August 2010
By Philip Howard

The most recognizable symbol of Ocracoke Is­land is the lighthouse. This simple 75 foot tall white tower with a steady beam has been guiding mariners for one hundred and eighty-seven years. Built in 1823at a cost of just over $11,000.00 (the total cost included construc­tion of the keeper’s quarters), the lighthouse continues to inspire seafarers, islanders, casual visitors, artists, and photographers.

Although Clyde Farrow was technically the last keep­er of the Ocracoke lighthouse, Joe Burrus, who preceded him, is most often remem­bered as the last of the tradi­tional keepers.

Captain Joe, as he was frequently called, was a Hatterasman. His wife, Elea­nor, affectionately called “Miss El,” was born on Hatteras as well. Captain Joe retired in 1946, after serving forty-three years with the US Lighthouse Service, his last sixteen years at Ocracoke. During his long career in both Virginia and North Carolina, Captain Joe served at Tangier, Virginia; Thimble Shoal, Virginia; Dia­mond Shoal Lightship, NC; Cape Lookout, NC; Croatan, NC; Cape Hatteras, NC; Ol­iver’s Reef, NC; Bluff Shoal, NC; and Ocracoke.

During the severe winter of 1917-1918 much of Pam­lico Sound was frozen solid. Joe Burrus was stationed at that time on the old screw-pile lighthouse at Bluff Shoal, about seven and one half miles from Ocracoke. Ac­cording to old timers the cold lasted so long that for several weeks no supply boats could reach the light station on Bluff Shoal. Eventually Captain Joe ventured out onto the ice and walked quite a distance. Whether he was attempt­ing to walk all the way to dry land, or just trying to relieve the boredom, is uncertain. At any rate he turned back and remained at the lighthouse until the weather broke and food and supplies were final­ly delivered to him.

When the supply boat eventually made contact with Captain Joe the seaman re­ported that the lighthouse keeper had run out of food. Of much more concern to Captain Burrus, however, was the fact that he had used up his supply of chewing tobac­co. Maybe that’s what he was after when he stepped out onto the ice that cold winter day. We’re told he had resort­ed to chewing boat caulking before the supply boat ar­rived.

By all accounts Captain Joe was a likeable, entertain­ing, and humorous Outer Banker. Aycock Brown, in his November, 1941 issue of the Ocracoke Island Beacon reports that “Captain Bur­rus is a Republican (he likes to tell people that he is the only “out and out” GOP man on the island), but among his best friends are Congressman Bonner, Comptroller General Warren and others, all out­standing Democrats.”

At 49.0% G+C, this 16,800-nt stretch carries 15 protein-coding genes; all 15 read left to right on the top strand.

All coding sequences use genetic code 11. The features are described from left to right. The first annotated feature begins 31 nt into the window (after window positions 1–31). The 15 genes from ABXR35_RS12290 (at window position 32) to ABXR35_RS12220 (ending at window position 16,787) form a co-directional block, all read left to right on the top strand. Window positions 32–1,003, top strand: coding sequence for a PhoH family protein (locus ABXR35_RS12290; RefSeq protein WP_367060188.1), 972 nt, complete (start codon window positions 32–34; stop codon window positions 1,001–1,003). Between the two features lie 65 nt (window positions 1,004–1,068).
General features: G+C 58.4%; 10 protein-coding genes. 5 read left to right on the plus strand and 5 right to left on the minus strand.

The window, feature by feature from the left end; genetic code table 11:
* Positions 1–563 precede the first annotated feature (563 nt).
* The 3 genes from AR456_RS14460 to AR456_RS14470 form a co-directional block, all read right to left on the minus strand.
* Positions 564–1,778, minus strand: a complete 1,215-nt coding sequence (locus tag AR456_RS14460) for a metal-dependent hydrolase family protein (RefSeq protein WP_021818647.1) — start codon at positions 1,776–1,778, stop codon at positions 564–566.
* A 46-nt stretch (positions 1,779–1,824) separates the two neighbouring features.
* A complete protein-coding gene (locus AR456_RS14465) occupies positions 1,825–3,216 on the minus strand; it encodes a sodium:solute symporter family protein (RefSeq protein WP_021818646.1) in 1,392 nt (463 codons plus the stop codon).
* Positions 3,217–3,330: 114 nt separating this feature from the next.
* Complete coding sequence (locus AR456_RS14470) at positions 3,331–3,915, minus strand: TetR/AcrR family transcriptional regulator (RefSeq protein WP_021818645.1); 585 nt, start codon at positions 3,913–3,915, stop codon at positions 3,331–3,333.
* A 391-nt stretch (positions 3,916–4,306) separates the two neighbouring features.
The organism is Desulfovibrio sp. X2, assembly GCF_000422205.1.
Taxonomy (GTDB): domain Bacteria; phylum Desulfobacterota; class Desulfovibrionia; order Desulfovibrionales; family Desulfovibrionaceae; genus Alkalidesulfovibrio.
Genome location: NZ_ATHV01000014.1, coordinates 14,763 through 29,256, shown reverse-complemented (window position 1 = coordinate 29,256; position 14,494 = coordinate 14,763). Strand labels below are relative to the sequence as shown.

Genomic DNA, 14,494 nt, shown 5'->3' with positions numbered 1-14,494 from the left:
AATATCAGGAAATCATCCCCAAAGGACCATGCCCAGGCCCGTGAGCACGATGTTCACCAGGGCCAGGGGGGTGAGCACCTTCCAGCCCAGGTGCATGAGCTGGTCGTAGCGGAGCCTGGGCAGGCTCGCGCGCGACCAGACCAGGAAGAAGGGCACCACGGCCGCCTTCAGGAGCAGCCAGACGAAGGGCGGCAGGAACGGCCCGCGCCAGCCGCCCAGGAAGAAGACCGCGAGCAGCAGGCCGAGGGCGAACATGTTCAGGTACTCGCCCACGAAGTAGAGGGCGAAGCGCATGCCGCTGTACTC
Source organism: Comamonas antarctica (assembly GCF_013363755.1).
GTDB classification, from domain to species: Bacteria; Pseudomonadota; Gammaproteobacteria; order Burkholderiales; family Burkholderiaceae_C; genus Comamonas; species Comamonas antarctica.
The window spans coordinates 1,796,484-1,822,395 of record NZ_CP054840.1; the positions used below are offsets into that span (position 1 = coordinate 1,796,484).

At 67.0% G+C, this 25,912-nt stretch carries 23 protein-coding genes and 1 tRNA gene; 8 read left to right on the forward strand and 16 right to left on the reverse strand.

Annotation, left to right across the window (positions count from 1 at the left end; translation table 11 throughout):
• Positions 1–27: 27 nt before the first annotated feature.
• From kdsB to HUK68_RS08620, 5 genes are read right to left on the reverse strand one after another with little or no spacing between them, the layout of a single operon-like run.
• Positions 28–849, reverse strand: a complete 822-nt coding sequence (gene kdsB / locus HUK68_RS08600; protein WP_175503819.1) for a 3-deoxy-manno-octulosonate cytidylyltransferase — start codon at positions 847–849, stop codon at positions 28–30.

According to Brown, “Capt. Burrus is a Hatterasman, but on the beach road at Oc­racoke he has built a beauti­ful cottage where he will live with Mrs. Burrus and family after he retires.”

After retiring from the lighthouse service in 1946, Captain Joe lived in his new cottage until he died eight years later. After Miss El died, their son, Oscar, inherited the house, and later Oscar’s daughter acquired it. In the 1970s Ann Ehringhaus pur­chased the house and opened Oscar’s House Bed & Break­fast. Until a fire damaged the kitchen some years ago Ann claimed that she still oc­casionally heard Captain Joe walking from room to room upstairs, especially on dark, cold winter nights when Ann was alone in the downstairs parlor.

Recently I discovered an Ocracoke story recounted by B.A. Botkin in his 1957 long-titled book, A Treasury of American Anecdotes, Sly, Salty, Shaggy Stories of He­roes and Hellions, Beguilers and Buffoons, Spellbinders and Scapegoats, Gagsters and Gossips, from the Grassroots & Sidewalks of America.

On page 62 Botkin tells the story he calls The Greatest To­bacco Chewer on Ocracoke Island. When I discovered the reference to this story on the internet I knew I must find the book and read the entire story. I was pleasantly sur­prised to learn that Botkin’s tale is an only slightly differ­ent version of a story about Captain Joe that I had heard from one of the island’s old time storytellers (although Botkin identifies his charac­ter as “Old Marty” this story is clearly about Joe Burrus).

It seems that Miss El, or so it was told, chanced to look out her back doorway and noticed Captain Joe walking through the yard dragging something behind him attached to a string. She wondered what he was up to when she real­ized that he was turning the corner into the side yard. She walked into the parlor and opened the front door. Here came Joe dragging that object behind him. Next thing Miss El knew her husband was again in the back yard.

When he rounded the cor­ner into the front yard once more Miss El called out to him. “What in the devil are you up to, Joe, traipsing around the yard hauling that old piece of string behind you? The neighbors will think you’ve gone off your rocker.”

“El,” Captain Joe, replied, “I’ve lost my chewin’ tobaccy. So I’ve decided to tie my false teeth to this here string and drag them through the yard. If that tobaccy is anywhere in the vicinity these teeth will latch onto it, sure as my name is Joe Burrus.”

Philip Howard enjoys researching island history which enriches his avocation as a story teller. Philip and his daughter, Amy are doing a program at Deepwater The­ater at 8 PM on Monday eve­nings called “You Ain’t Heard Nothin’ Yet, Strange Stories & Quirky Tales of Ocracoke Is­land.”

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